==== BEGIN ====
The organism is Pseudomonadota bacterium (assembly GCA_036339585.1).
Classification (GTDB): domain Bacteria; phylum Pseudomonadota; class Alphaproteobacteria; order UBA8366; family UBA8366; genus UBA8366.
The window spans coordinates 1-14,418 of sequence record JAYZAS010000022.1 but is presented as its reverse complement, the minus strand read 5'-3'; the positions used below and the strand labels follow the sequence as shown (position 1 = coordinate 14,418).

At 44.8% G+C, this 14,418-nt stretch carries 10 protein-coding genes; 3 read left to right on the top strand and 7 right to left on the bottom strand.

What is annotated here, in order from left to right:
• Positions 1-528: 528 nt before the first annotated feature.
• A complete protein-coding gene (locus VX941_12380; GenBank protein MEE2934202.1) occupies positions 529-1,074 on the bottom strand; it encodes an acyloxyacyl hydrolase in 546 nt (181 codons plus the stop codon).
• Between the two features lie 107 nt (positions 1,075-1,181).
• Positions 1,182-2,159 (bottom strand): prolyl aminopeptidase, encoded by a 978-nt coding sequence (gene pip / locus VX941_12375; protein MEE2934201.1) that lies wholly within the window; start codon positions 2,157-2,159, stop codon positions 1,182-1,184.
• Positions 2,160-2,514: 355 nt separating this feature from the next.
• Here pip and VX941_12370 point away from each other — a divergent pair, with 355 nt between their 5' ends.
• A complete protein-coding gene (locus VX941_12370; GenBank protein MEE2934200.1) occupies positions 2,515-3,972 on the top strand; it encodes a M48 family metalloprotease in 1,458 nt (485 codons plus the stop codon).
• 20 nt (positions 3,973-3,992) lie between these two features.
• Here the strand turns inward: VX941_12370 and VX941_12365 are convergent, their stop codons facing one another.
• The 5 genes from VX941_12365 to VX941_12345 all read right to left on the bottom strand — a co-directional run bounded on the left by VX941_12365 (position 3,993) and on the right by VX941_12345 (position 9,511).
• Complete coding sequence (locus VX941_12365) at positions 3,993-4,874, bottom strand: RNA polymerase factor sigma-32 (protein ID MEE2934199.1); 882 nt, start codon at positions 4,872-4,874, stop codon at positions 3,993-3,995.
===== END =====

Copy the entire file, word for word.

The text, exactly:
The organism is Pseudomonadota bacterium (assembly GCA_036339585.1).
Classification (GTDB): domain Bacteria; phylum Pseudomonadota; class Alphaproteobacteria; order UBA8366; family UBA8366; genus UBA8366.
The window spans coordinates 1-14,418 of sequence record JAYZAS010000022.1 but is presented as its reverse complement, the minus strand read 5'-3'; the positions used below and the strand labels follow the sequence as shown (position 1 = coordinate 14,418).

At 44.8% G+C, this 14,418-nt stretch carries 10 protein-coding genes; 3 read left to right on the top strand and 7 right to left on the bottom strand.

What is annotated here, in order from left to right:
• Positions 1-528: 528 nt before the first annotated feature.
• A complete protein-coding gene (locus VX941_12380; GenBank protein MEE2934202.1) occupies positions 529-1,074 on the bottom strand; it encodes an acyloxyacyl hydrolase in 546 nt (181 codons plus the stop codon).
• Between the two features lie 107 nt (positions 1,075-1,181).
• Positions 1,182-2,159 (bottom strand): prolyl aminopeptidase, encoded by a 978-nt coding sequence (gene pip / locus VX941_12375; protein MEE2934201.1) that lies wholly within the window; start codon positions 2,157-2,159, stop codon positions 1,182-1,184.
• Positions 2,160-2,514: 355 nt separating this feature from the next.
• Here pip and VX941_12370 point away from each other — a divergent pair, with 355 nt between their 5' ends.
• A complete protein-coding gene (locus VX941_12370; GenBank protein MEE2934200.1) occupies positions 2,515-3,972 on the top strand; it encodes a M48 family metalloprotease in 1,458 nt (485 codons plus the stop codon).
• 20 nt (positions 3,973-3,992) lie between these two features.
• Here the strand turns inward: VX941_12370 and VX941_12365 are convergent, their stop codons facing one another.
• The 5 genes from VX941_12365 to VX941_12345 all read right to left on the bottom strand — a co-directional run bounded on the left by VX941_12365 (position 3,993) and on the right by VX941_12345 (position 9,511).
• Complete coding sequence (locus VX941_12365) at positions 3,993-4,874, bottom strand: RNA polymerase factor sigma-32 (protein ID MEE2934199.1); 882 nt, start codon at positions 4,872-4,874, stop codon at positions 3,993-3,995.